Gardyloo #19

The final copy of The Jerx, Volume One is available for $38,001.

That's because the most expensive magic book I could find was this 1st edition of the Discoverie of Witchcraft which sold for $38,000.

Now, my book is 100 times better than that hunk of turd, and it is with great modesty that I make my final copy available for just 1 dollar more. 

Does that make me a hero? No... I'm just a man. 

If you really want a copy of the book and can't afford that price, there are a few "imperfect" test versions available at the "Buy the Book" link in the main menu. Once those are gone, that's that.


Crazy Idea I've Been Researching This Week: I'm looking to see if it's possible to get a tattoo that is done, in part, with something similar to the ink in a Frixion pen. Then I could have a tattoo that morphed from one thing to another as it passed through a candle flame (or maybe just by generating some friction). Then "reset" with an ice cube.

Initial research is not looking promising. But that's okay because I have an even crazier tattoo concept I'm working on and just ordered some pig skin to test it out on.


The Customer Service Algorithm

I've been on a real Tenyo kick for the past few months after decades of only having the most casual interest in the brand/company. 

In celebration of a recent special occasion, a friend of mine got me a number of effects from Tenyo's newest releases. One of those tricks was Magic Maze. We opened the box to play around with it and found that it came with none of the cards that make up the effect. It just came with instructions and clothespins. 

When he tried to return the item to Penguin Magic, they said it was past the 45 day return policy and there was nothing they could do about it. 

My friend pointed out that it was a gift he bought early and he hadn't considered the idea he would need to open a Tenyo product to make sure the pieces were all there before giving it to someone as a gift.

Their response was that they "recommend[ed] purchasing the effect again."

I told him to tell them he has been a customer of theirs for almost 15 years, has spent 1000s of dollars there, and that he's not trying to rip them off over a $15 trick. But he didn't bother bringing that up. They'd already lost him. He switched his allegiances to another shop.

Now, I love Penguin. I will continue to shop there. I think they're a great company, they set the standard for an online magic shop, and they're constantly innovating. And I don't come here to wield my prodigious wang and say, "You need to make things right with my friend!" As I said, he's already moved on. He purchased the trick somewhere else. We're all set. 

I'm bringing this up because I want to offer a rule of thumb to magic dealers or any type of online merchants. When you're small you can be responsive and take care of your customers and it's very easy. But as you get larger you have to entrust others with your customer service, and these people give less of a shit if you look bad. Did the guy who was dealing with my friend care that he was suggesting my friend (actually me as I was the one who received the trick) be satisfied with a trick that came without the required props? Nah, fuck it, who cares? Does it make Penguin look bad? Yes. But it's not his company so he's not going to break a sweat.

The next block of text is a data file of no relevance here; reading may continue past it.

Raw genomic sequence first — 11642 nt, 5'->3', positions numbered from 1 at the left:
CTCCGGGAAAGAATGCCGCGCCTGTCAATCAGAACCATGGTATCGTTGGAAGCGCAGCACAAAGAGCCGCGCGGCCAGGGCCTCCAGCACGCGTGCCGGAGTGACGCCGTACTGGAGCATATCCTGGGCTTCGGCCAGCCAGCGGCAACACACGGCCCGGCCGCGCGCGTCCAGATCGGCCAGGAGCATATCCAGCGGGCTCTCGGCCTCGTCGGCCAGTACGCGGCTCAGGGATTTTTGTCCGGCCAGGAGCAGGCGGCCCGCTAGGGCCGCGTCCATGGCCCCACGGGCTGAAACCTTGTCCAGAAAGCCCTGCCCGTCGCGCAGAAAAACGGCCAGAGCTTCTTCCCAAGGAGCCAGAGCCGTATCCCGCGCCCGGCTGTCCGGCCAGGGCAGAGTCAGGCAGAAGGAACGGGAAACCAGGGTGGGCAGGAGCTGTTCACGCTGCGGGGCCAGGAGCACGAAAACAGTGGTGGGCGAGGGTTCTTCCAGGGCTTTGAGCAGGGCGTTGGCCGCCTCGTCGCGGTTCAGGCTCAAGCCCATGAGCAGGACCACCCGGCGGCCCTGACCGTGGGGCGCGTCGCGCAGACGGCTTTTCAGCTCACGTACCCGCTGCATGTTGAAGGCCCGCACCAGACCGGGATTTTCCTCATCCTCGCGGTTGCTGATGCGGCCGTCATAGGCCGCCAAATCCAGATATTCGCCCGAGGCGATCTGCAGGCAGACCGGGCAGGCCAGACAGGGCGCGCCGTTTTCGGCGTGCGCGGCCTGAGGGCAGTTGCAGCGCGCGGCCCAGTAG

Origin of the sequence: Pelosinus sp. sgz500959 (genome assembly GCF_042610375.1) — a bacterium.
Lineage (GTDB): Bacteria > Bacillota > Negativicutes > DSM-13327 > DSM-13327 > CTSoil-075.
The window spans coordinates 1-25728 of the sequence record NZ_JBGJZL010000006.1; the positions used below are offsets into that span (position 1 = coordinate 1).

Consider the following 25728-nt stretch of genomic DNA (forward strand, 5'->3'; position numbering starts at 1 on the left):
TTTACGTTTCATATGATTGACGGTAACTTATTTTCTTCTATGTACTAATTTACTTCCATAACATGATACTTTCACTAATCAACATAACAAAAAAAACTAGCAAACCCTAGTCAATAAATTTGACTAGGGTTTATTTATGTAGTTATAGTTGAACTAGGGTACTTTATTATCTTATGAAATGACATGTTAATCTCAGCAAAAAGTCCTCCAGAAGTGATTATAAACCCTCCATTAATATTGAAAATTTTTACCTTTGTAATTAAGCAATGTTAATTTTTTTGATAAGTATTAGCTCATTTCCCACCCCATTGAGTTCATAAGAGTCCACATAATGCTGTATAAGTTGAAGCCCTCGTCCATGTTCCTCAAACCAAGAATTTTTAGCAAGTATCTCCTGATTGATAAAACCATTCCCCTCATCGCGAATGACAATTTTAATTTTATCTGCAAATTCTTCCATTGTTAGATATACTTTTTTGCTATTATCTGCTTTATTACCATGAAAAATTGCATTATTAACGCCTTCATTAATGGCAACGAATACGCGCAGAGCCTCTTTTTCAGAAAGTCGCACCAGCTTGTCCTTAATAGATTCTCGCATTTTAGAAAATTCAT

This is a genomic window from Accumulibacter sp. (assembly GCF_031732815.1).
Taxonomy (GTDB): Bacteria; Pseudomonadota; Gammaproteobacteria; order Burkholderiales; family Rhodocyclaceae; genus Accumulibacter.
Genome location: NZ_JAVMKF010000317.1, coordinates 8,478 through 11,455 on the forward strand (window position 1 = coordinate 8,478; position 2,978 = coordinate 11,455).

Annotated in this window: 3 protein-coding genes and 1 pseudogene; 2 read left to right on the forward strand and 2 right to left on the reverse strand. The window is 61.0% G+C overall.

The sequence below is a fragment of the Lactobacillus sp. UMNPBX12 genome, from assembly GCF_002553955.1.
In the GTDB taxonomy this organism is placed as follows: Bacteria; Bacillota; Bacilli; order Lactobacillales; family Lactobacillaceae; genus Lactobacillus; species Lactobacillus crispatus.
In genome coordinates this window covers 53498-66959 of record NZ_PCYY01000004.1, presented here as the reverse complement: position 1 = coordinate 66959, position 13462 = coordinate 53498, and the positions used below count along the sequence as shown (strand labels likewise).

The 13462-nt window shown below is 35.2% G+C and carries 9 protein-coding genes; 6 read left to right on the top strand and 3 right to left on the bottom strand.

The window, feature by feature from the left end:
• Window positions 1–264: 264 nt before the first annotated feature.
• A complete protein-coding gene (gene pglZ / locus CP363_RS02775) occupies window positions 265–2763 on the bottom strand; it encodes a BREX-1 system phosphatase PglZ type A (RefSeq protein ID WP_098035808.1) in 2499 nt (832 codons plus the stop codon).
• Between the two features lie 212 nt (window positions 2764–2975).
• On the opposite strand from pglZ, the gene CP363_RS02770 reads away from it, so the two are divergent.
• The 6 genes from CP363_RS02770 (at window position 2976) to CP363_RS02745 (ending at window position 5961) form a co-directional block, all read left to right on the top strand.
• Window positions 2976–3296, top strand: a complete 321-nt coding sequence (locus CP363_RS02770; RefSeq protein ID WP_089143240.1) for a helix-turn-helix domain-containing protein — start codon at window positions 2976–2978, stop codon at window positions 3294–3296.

Here is the rule of thumb that I helped implement when I was doing some consulting work with a couple non-magic online merchants. It's a win-win-win for everyone involved. It empowers employees, makes customers happy, and brings in more business for the owners. The rule is simply this: If there as an issue that can be solved by spending less than 1% of what the customer has spent at that company, then your customer service department can just go ahead and fix the issue. They don't need to get permission, they can just solve the problem. In fact, they're required to solve the problem, not deflect and dissuade and make someone jump through hoops.

So, in this case, instead of losing a customer who had spent $5000 or more with them, they just would have spent the $8 or whatever the wholesale price is and sent him a new trick.

But won't people take advantage of this?

No. Because people don't spend 5000 dollars so they have can get $50 worth of "potential issue insurance" which is what this amounts to. And if they did that would thrill a company. Ask Vanishing Inc if they'd be willing to give you a $50 voucher to cover potential issues if you spend $5000 there. You don't even have to ask them. I don't need to ask them either. They will. Trust me. 

But I still love you, Penguin. I sure as hell won't buy anyone a gift from you if it's not right up against their birthday, but you'll continue to be a store I regularly patronize. If nothing else we need to support Penguin to keep Dan Harlan off the streets.